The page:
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My dad has a 2000s (or maybe later?) DR200SE, which he rarely rides. He bought it as a "trail bike", to be left at my parents' in-progress retirement property in Castell TX which is accessible only by miles of dirt roads. His normal ride is his Honda 750 Shadow.

Anyway, he has little patience for mechanical issues on his bikes and gives up quickly on his own, taking them to a shop and pays the local shady motorcycle mechanics often more than the value of the bike for simple things plus unnecessary things like fuel tank cleaning or replacing fuel lines.

So he called me the other day and told me his DR200 wouldn't run. He went to ride it and within 5 minutes it stopped going more than 15mph and he had to turn around and limp home. He concluded the carburetor had gone belly up. So I told him to go ahead and get a rebuild kit and I'd come over and help him get it running right. Yesterday was the day I went to help sort this out.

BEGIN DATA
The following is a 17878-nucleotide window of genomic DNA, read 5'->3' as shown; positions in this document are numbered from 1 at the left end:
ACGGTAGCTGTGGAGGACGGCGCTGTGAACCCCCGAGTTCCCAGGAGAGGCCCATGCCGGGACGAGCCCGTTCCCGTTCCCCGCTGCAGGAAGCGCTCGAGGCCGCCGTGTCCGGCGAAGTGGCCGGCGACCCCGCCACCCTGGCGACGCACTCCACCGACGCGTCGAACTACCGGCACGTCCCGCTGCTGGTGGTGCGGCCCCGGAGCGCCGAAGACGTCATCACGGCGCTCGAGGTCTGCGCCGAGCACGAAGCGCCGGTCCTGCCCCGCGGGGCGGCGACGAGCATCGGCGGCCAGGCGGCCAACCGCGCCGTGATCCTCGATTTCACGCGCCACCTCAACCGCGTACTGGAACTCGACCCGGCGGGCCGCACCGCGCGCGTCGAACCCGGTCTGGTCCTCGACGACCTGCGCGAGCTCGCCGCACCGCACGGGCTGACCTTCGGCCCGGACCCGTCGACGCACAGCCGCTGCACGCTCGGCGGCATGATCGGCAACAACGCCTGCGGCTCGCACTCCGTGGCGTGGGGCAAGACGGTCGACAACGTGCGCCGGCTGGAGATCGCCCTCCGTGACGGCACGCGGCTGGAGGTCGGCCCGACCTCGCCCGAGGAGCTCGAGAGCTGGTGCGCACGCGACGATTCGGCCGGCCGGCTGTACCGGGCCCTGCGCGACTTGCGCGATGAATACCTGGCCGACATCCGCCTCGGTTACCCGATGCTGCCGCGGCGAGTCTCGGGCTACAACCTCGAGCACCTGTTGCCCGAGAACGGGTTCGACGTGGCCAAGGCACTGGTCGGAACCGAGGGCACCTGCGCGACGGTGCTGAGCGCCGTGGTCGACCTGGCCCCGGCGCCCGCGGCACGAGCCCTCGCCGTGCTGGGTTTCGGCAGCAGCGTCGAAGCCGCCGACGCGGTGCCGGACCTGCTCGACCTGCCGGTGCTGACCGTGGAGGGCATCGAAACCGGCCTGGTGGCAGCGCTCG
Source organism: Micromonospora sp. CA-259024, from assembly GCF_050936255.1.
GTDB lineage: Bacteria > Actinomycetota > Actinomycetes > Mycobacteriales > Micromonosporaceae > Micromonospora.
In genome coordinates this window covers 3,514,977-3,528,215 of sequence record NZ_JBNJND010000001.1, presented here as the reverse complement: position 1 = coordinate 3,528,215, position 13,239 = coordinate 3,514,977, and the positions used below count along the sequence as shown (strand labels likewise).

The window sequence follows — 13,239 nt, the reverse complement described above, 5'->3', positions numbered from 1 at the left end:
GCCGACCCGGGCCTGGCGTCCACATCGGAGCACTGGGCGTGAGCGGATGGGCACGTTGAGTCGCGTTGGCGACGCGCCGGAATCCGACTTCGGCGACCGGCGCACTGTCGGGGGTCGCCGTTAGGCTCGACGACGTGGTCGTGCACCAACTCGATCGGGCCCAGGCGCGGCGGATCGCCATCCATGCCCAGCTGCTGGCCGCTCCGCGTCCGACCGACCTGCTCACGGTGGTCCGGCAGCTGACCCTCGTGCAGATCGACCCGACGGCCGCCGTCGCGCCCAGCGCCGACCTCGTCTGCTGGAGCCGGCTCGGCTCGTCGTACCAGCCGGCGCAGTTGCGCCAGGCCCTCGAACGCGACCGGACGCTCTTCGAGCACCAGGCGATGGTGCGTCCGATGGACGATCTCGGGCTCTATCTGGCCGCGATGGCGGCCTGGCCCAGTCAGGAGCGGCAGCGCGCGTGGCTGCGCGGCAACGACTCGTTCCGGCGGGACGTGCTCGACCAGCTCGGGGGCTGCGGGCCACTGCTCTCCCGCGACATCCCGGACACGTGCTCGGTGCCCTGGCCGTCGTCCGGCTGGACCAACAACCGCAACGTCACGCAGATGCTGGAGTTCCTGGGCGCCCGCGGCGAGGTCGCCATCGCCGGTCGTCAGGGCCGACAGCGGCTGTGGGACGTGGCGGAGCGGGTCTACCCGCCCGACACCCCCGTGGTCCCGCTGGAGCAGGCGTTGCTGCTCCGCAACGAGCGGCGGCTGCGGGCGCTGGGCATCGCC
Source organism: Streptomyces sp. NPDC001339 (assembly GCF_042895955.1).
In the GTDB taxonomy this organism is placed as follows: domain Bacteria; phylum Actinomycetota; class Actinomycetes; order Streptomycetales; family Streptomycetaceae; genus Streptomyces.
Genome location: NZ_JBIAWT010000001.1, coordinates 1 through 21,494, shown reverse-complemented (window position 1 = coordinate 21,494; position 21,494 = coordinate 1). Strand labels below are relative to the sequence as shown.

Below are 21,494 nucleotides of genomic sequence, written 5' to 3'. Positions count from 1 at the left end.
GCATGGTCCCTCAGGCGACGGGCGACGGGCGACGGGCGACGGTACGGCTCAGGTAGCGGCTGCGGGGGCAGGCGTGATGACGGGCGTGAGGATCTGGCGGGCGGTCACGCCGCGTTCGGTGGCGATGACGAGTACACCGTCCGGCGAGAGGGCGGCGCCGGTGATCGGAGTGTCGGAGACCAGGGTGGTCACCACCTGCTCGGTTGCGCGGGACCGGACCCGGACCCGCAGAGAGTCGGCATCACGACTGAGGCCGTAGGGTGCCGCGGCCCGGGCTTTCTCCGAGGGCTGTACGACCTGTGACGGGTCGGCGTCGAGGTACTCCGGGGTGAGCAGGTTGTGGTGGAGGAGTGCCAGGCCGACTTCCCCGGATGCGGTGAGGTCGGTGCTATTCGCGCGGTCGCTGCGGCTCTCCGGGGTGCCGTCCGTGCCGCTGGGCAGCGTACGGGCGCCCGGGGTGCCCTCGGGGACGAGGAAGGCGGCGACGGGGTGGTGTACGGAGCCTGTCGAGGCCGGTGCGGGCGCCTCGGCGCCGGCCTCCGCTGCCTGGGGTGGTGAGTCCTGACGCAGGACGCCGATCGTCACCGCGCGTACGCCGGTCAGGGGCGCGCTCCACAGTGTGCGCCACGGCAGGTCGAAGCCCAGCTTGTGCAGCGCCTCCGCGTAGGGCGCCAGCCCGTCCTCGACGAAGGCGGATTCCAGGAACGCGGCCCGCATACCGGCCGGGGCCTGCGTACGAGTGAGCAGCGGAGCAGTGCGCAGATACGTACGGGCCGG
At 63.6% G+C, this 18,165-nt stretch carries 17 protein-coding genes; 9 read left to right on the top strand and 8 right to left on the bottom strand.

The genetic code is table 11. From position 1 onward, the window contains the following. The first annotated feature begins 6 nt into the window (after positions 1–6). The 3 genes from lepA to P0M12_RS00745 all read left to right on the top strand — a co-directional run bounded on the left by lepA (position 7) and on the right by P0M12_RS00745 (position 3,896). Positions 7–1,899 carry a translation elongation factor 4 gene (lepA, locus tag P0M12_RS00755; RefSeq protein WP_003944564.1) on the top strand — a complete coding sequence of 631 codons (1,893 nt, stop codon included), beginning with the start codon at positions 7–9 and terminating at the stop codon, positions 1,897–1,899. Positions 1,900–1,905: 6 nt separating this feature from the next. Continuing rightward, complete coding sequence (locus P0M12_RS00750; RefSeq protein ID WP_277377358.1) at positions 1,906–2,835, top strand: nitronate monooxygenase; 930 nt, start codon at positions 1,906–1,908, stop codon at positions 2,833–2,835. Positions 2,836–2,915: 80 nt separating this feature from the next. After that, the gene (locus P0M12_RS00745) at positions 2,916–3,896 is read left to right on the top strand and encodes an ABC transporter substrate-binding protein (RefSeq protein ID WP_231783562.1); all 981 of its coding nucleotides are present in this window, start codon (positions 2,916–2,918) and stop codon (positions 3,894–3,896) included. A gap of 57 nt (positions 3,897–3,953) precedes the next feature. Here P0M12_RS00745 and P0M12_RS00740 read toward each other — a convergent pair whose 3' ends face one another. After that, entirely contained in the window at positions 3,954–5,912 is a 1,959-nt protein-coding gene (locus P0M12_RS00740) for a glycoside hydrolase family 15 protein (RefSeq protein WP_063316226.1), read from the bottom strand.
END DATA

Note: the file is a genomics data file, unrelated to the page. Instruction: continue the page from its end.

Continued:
Without even trying to start it, we pulled the carb off and I tore it down and did exactly the same thing I do to GS carbs. I replaced the jets (3), all o-rings, and thoroughly cleaned every passage in the thing. The carbs on the DR are quite similar to the GS Mk2 carbs. I was not really impressed with the condition of the rubber diaphragm in this carb but we didn't have a new one onhand so we reused it. Set the pilot jet screw to 2.5 turns out just like you'd do with a GS.

While we had it apart my dad told me of other symptoms. He said the bike idled very, very low and often times would die when you stopped, but it'd usually start right back up. I figured the pilot mixture must be very lean or the pilot jet clogged, or both. I had also guessed his "runs for 5 minutes then won't go more than 15mph" problem was perhaps a sticking float needle valve.

The carb had enormous amounts of crusty gunk from ethanol fuels in it that we cleaned out. We had to drill out the cap over the pilot mixture adjustment and pulling the needle found surprising coating or "ring" of this crusty gunk on that needle, no doubt one cause of clogging of the pilot circuit.